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Sustaining Forest Management!

As the world continues brainstorming in Paris, France on legally-binding strategies to adopt to cushion the disturbing effects of climate change, Cameroon’s stance has been made loud and clear at the highest level.

Addressing executives from over 200 countries taking part in the United Nations Conference on Climate Change code-named “COP’21”, President Paul Biya on Monday November 30 said climate change is a global threat warranting inclusive action.  

He told the over 150 Heads of State and Government as well as other high-ranking world leaders that although Cameroon is not a huge gas emitter, her contribution to limiting the scourge will be full-scale. The least of actions to be undertaken by the country, President Paul Biya highlighted, will not be ensuring that the forests are sustainably managed.

The sustainable management of the forests as upheld by Cameroon’s Chief Executive entails combating fast encroaching desertification and drawing up a concerted plan for the supervision of the Congo Basin Forests. Cameroon’s solid stance as elucidated by her Head of State couldn’t have been otherwise given the importance of sustainable forest management in handling climate change-related difficulties.

Analysts hold that climate change affects forest conditions like area, health and vitality likewise biodiversity; allowing increases in growth in some areas while endangering the survival of plant species and forest communities in others. Maintaining a healthy forest as well as conserving or maintaining biodiversity, are no doubt, actions Cameroon has embraced over the years. The existence of two separate ministries for environment and forest-related issues (Forestry and Wildlife and Environment, Nature Protection and Sustainable Development) lends credence to this.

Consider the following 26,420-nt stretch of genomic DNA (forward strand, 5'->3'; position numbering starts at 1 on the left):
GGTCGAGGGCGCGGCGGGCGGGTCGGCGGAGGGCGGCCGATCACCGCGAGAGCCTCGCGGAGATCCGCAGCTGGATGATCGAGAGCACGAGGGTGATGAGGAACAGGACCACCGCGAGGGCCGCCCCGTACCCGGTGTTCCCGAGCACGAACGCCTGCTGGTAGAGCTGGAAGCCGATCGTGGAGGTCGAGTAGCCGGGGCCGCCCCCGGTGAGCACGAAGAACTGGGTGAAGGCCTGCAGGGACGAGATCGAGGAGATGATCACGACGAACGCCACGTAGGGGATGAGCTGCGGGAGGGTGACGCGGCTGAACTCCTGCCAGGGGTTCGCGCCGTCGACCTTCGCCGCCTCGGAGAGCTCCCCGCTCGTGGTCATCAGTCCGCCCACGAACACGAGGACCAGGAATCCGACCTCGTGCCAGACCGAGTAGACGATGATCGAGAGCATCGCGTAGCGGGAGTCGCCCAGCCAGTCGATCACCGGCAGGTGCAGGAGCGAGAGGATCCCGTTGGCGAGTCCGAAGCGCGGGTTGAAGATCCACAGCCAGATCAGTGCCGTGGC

Effective management of forest conservation areas and enhancing connectivity between forests areas constitute a package of the sustainable forest management actions which, experts hold, can greatly contribute to climate change mitigation. This can be through reducing emissions from forests and conserving forest carbon.  Identifying sustainable forest management as one of the ways out of the menacing climate change was therefore by no means accidental for and by Cameroon. Statistics show that forest cover in Cameroon is in the neighbourhood of 20 to 22 million hectares (about 48 per cent of the national territory).

That the Head of State is accompanied in Paris by among others, two Ministers in charge of forestry and environment-related issues, is telling of his unwavering desire to see Cameroon leave indelible footprints in the climate change mitigation efforts whose effects are leaving no one, country or continent indifferent. Ministers Ngole Philip Ngwese of Forestry and Wildlife and Pierre Hele of Environment, Nature Protection and Sustainable Development are certainly elaborating on President Paul Biya’s position on embracing sustaining forest management to contain climate change.

Without doubt, the two Ministers are explaining in detail in the four working groups that began yesterday, what has been done or could be done in sustainably managing the country’s forests to limit the devastating effects of climate change.

This is obviously in line with government’s short, medium and long-term plans vis-à-vis the forestry sector considered as pivotal in containing climate change. The least of these actions are not conserving existing forest potentials, stabilizing the production of legal wood, supporting councils and communities in forest management and increasing the surface area of forest plantations. Hopes are thus high that as curtains will be dropping for the hope-raising Paris Summit, concrete actions would have been jointly arrived at to accompany Cameroon and others sustainably manage their forests and rise above growing climate change hurdles.

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